These rich landlords had deprived others of their inheritance. Now they themselves will be removed from the land of their rest and inheritance. Through Micah, God ordered the people to rise and depart from the land of Judah. Because the leaders had defiled the land with their despicable deeds, the land will vomit them out. Eventually, they will be removed from Judah through death or captivity (v. 10).

Micah continued: “If a man, walking in the spirit and falsehood, do lie, saying, I will prophesy unto thee of wine and of strong drink; he shall even be the prophet of this people” (v. 11). In other words, these rich leaders accepted the message of the false prophets who predicted affluence and prosperity, but they totally rejected Micah’s message of impending judgment.

The Promise Declared
Micah abruptly changed the tone of his message in verse 12 from one of judgment to a promise of deliverance. First, the restoration spoken of here pictures a greater fulfillment than Judah’s deliverance from its seventy-year captivity in Babylon. The prophecy looks forward to a day when the Messiah will gather and restore all saved Jews and lead them into the Promised Land at the beginning of the Millennial Kingdom. Second, He will gather them in great numbers like “the sheep of Bozrah,” an area in Edom known for rearing great flocks of sheep. Third, Israel will return to the land “like the flock in the midst of their fold [pasture]” or to a productive field that will provide for all its needs. Fourth, the throngs of returnees will be so great that the sound and shout of their rejoicing over salvation will echo throughout the pasture lands like a “multitude of men.”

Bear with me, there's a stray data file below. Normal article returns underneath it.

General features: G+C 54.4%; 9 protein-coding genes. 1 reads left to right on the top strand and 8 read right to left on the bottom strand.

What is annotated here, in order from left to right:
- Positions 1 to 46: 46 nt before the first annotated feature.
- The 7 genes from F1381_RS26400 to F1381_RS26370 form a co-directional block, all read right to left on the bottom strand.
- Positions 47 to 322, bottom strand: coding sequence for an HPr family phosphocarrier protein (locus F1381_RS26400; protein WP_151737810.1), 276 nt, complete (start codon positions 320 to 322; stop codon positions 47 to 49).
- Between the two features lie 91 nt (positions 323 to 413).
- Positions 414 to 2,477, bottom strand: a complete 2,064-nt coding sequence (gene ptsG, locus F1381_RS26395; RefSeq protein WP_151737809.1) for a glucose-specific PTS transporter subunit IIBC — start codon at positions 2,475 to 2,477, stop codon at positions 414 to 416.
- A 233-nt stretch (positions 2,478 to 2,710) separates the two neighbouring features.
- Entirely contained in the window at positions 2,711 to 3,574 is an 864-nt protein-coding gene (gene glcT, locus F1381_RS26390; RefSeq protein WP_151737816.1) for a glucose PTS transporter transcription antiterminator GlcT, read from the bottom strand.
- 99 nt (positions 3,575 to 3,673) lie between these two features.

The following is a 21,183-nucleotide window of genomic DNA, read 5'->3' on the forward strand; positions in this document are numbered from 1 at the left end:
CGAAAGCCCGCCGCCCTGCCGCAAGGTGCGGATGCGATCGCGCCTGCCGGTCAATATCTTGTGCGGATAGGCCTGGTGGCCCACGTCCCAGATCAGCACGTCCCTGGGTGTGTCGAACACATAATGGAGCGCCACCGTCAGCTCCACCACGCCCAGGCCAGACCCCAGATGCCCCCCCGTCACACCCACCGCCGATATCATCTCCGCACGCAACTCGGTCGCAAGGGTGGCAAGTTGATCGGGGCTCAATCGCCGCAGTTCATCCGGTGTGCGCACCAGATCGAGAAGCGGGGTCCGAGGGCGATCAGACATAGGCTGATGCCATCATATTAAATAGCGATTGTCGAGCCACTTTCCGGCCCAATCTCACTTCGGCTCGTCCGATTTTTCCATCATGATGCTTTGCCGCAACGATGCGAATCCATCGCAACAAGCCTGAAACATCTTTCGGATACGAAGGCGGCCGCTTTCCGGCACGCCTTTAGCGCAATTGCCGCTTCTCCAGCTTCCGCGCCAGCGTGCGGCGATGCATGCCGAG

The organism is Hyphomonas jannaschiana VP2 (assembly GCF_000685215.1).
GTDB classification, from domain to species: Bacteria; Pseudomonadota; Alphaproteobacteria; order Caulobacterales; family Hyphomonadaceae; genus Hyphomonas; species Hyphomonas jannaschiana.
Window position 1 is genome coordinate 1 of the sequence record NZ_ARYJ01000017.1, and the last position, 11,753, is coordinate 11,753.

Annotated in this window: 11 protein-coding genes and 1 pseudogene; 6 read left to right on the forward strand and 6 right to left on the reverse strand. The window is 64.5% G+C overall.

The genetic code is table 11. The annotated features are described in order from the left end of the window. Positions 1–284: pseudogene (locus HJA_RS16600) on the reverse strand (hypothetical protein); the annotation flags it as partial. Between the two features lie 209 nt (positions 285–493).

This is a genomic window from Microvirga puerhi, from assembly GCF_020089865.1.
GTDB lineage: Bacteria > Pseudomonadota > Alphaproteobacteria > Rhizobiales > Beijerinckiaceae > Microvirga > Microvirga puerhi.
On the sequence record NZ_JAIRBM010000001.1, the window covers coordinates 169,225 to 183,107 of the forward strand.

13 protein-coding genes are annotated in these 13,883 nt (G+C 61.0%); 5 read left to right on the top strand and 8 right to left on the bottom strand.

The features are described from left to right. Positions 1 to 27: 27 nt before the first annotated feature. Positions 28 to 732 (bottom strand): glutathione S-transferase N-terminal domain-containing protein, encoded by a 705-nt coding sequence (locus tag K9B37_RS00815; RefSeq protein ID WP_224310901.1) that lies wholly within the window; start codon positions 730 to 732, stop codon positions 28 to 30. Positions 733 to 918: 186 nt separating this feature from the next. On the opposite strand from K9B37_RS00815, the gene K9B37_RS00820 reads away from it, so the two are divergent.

Micah closed this portion of his prophecy by introducing the Deliverer of Israel who is called “the breaker” (v. 13). The term breaker is a Messianic title and refers to the time when the Messiah will deliver Israel from her enemies during the Great Tribulation. Shepherds function as breakers when they remove a wall, hedge, or any obstacle that would impede their sheep from passing through a gate to pasture. In like manner, the Messiah will break open the way; remove every obstacle in Israel’s path; and go before the nation as its King, leading the redeemed through the gate to Kingdom blessing (v. 13). Though Judah faced judgment, a future, glorious day of deliverance still awaits.